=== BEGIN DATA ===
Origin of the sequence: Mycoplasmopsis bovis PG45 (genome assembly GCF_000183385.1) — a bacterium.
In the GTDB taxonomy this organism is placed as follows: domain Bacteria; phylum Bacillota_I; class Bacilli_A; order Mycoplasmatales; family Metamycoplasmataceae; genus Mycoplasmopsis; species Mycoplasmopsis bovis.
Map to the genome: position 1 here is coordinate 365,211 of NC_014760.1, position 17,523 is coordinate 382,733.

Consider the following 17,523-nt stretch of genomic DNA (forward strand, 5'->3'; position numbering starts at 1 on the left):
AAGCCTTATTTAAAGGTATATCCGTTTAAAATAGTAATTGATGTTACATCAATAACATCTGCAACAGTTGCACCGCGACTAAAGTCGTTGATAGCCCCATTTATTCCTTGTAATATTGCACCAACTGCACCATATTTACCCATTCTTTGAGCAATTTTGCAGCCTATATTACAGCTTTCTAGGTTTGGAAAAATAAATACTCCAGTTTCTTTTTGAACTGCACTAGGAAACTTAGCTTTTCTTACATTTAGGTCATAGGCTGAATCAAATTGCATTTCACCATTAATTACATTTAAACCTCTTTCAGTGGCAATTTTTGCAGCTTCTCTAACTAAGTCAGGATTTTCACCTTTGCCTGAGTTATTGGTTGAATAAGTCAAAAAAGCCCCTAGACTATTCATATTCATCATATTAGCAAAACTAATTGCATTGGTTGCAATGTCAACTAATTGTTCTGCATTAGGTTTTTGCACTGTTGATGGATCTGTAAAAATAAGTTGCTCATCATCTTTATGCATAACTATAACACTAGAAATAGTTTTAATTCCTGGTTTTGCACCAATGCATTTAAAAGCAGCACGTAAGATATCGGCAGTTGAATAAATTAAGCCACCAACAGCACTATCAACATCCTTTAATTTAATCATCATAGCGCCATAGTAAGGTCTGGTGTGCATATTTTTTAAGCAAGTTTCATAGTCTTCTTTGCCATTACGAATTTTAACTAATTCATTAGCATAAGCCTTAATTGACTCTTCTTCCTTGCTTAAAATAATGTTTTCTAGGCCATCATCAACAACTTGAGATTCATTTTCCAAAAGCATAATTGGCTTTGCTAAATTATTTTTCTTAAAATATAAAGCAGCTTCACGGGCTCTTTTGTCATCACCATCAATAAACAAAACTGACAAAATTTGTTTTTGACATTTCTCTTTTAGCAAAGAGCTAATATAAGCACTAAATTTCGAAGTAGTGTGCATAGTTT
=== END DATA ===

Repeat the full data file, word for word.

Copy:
Origin of the sequence: Mycoplasmopsis bovis PG45 (genome assembly GCF_000183385.1) — a bacterium.
In the GTDB taxonomy this organism is placed as follows: domain Bacteria; phylum Bacillota_I; class Bacilli_A; order Mycoplasmatales; family Metamycoplasmataceae; genus Mycoplasmopsis; species Mycoplasmopsis bovis.
Map to the genome: position 1 here is coordinate 365,211 of NC_014760.1, position 17,523 is coordinate 382,733.

Consider the following 17,523-nt stretch of genomic DNA (forward strand, 5'->3'; position numbering starts at 1 on the left):
AAGCCTTATTTAAAGGTATATCCGTTTAAAATAGTAATTGATGTTACATCAATAACATCTGCAACAGTTGCACCGCGACTAAAGTCGTTGATAGCCCCATTTATTCCTTGTAATATTGCACCAACTGCACCATATTTACCCATTCTTTGAGCAATTTTGCAGCCTATATTACAGCTTTCTAGGTTTGGAAAAATAAATACTCCAGTTTCTTTTTGAACTGCACTAGGAAACTTAGCTTTTCTTACATTTAGGTCATAGGCTGAATCAAATTGCATTTCACCATTAATTACATTTAAACCTCTTTCAGTGGCAATTTTTGCAGCTTCTCTAACTAAGTCAGGATTTTCACCTTTGCCTGAGTTATTGGTTGAATAAGTCAAAAAAGCCCCTAGACTATTCATATTCATCATATTAGCAAAACTAATTGCATTGGTTGCAATGTCAACTAATTGTTCTGCATTAGGTTTTTGCACTGTTGATGGATCTGTAAAAATAAGTTGCTCATCATCTTTATGCATAACTATAACACTAGAAATAGTTTTAATTCCTGGTTTTGCACCAATGCATTTAAAAGCAGCACGTAAGATATCGGCAGTTGAATAAATTAAGCCACCAACAGCACTATCAACATCCTTTAATTTAATCATCATAGCGCCATAGTAAGGTCTGGTGTGCATATTTTTTAAGCAAGTTTCATAGTCTTCTTTGCCATTACGAATTTTAACTAATTCATTAGCATAAGCCTTAATTGACTCTTCTTCCTTGCTTAAAATAATGTTTTCTAGGCCATCATCAACAACTTGAGATTCATTTTCCAAAAGCATAATTGGCTTTGCTAAATTATTTTTCTTAAAATATAAAGCAGCTTCACGGGCTCTTTTGTCATCACCATCAATAAACAAAACTGACAAAATTTGTTTTTGACATTTCTCTTTTAGCAAAGAGCTAATATAAGCACTAAATTTCGAAGTAGTGTGCATAGTTT